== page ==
“For while we were still weak, at the right time Christ died for the ungodly. For one will scarcely die for a righteous person—though perhaps for a good person one would dare even to die— but God shows his love for us in that while we were still sinners, Christ died for us. Since, therefore, we have now been justified by his blood, much more shall we be saved by him from the wrath of God. For if while we were enemies we were reconciled to God by the death of his Son, much more, now that we are reconciled, shall we be saved by his life. More than that, we also rejoice in God through our Lord Jesus Christ, through whom we have now received reconciliation.” (Romans 5:6-11)
Let’s make sure that we are trusting in Jesus’ sacrifice for our forgiveness of sins. He died for us. Nothing else will suffice. Jesus cried out, “It is finished!” (John 19:30) Jesus fully paid the price. We must believe in Him (fully trust) and in Him alone for our salvation.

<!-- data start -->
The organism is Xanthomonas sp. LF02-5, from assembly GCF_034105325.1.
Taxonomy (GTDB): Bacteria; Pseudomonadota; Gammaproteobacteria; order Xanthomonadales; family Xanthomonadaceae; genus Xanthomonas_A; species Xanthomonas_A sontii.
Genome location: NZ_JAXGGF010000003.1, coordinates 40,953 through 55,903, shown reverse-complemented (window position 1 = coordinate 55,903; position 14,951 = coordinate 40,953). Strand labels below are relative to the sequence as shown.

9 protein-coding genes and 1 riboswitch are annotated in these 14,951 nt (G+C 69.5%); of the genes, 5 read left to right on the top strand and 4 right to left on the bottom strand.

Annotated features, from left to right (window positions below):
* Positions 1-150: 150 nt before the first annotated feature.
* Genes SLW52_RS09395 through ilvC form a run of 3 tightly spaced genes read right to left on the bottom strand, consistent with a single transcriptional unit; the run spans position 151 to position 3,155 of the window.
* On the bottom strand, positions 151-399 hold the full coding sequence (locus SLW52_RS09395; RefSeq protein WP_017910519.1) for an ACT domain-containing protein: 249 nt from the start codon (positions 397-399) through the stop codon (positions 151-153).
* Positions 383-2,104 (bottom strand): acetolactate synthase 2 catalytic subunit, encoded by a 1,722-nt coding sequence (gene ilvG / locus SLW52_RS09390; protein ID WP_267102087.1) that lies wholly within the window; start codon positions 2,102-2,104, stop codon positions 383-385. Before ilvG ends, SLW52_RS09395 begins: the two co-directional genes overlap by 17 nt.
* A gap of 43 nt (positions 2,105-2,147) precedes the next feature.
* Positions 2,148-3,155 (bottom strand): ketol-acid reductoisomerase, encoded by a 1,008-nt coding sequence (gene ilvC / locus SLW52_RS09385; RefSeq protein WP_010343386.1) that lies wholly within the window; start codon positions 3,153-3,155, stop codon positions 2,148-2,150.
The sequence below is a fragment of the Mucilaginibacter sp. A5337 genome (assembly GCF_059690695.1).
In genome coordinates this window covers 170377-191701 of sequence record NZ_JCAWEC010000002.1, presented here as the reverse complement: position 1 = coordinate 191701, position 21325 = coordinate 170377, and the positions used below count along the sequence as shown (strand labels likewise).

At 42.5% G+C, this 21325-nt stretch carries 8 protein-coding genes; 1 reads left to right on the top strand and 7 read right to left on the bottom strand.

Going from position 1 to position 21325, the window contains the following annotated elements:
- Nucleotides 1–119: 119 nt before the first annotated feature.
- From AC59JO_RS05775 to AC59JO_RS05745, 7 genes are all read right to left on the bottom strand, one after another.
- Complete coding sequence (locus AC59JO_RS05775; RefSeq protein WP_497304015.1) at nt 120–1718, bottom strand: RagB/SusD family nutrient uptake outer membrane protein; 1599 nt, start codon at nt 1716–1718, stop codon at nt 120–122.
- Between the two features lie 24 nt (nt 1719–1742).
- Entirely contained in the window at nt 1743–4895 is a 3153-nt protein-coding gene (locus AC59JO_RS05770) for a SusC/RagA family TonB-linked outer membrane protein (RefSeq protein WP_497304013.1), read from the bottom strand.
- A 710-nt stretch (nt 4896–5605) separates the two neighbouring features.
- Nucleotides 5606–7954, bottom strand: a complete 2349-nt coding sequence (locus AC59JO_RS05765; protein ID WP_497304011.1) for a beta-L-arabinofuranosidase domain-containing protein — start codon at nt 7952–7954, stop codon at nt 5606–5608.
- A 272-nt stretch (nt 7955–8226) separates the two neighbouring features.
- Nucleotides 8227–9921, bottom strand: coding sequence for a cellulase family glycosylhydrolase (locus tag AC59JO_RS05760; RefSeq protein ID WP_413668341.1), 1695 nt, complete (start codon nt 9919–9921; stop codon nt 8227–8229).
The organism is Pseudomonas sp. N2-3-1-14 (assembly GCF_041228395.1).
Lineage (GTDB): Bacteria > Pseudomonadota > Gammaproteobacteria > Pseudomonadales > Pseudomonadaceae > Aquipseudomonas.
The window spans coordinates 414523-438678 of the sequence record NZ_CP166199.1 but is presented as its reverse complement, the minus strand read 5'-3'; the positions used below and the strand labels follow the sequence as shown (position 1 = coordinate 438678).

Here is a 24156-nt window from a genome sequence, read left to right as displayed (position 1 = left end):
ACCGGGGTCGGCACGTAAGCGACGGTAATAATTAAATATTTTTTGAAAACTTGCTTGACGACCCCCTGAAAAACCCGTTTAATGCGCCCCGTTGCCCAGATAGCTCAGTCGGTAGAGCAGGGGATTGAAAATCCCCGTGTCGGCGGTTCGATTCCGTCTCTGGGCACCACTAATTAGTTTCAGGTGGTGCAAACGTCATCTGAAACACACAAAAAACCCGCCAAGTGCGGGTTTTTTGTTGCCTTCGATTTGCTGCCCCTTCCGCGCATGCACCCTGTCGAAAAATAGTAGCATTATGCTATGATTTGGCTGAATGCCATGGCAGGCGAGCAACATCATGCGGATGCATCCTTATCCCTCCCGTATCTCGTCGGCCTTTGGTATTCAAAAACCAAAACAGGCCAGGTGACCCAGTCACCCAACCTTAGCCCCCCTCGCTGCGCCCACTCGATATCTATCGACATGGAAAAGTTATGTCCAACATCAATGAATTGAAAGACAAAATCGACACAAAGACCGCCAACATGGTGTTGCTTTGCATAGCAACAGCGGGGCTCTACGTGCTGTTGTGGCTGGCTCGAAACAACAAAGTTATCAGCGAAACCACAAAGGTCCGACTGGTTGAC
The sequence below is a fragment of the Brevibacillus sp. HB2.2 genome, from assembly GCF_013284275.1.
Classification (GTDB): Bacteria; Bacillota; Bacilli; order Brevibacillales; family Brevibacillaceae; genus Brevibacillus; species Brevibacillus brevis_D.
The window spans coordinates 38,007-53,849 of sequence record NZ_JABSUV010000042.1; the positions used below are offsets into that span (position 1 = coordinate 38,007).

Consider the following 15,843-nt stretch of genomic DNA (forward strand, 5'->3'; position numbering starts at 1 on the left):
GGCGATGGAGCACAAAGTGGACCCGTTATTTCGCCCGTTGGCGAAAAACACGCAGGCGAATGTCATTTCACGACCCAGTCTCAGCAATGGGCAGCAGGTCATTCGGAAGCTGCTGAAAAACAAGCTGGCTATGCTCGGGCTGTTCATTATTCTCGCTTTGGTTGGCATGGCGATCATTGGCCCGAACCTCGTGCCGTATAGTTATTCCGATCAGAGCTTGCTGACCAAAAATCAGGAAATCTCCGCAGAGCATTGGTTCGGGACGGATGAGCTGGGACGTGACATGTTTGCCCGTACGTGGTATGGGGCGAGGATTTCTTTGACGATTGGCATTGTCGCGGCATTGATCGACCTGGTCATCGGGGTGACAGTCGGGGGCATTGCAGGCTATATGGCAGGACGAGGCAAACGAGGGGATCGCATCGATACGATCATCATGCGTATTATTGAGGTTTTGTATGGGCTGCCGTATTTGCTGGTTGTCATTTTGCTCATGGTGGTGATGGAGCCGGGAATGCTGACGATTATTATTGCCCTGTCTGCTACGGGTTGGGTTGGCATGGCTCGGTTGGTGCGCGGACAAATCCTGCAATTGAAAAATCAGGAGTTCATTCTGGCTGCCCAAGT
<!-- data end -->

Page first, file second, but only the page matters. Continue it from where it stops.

May we then fulfill the words of 1 John 4:19 “We love because He first loved us.”

Saturday, Day 7 of 8
At the beginning of Jesus’ ministry of showing Who He was, He changed water into wine at a wedding in Cana of Galilee, then stayed a few days in Capernaum, and then went to Jerusalem and drove out the money-changers from the temple. The Jewish religious leader’s response is recorded in John 2:18-21: So the Jews said to him, “What sign do you show us for doing these things?” Jesus answered them, “Destroy this temple, and in three days I will raise it up.” The Jews then said, “It has taken forty-six years to build this temple, and will you raise it up in three days?” But he was speaking about the temple of his body.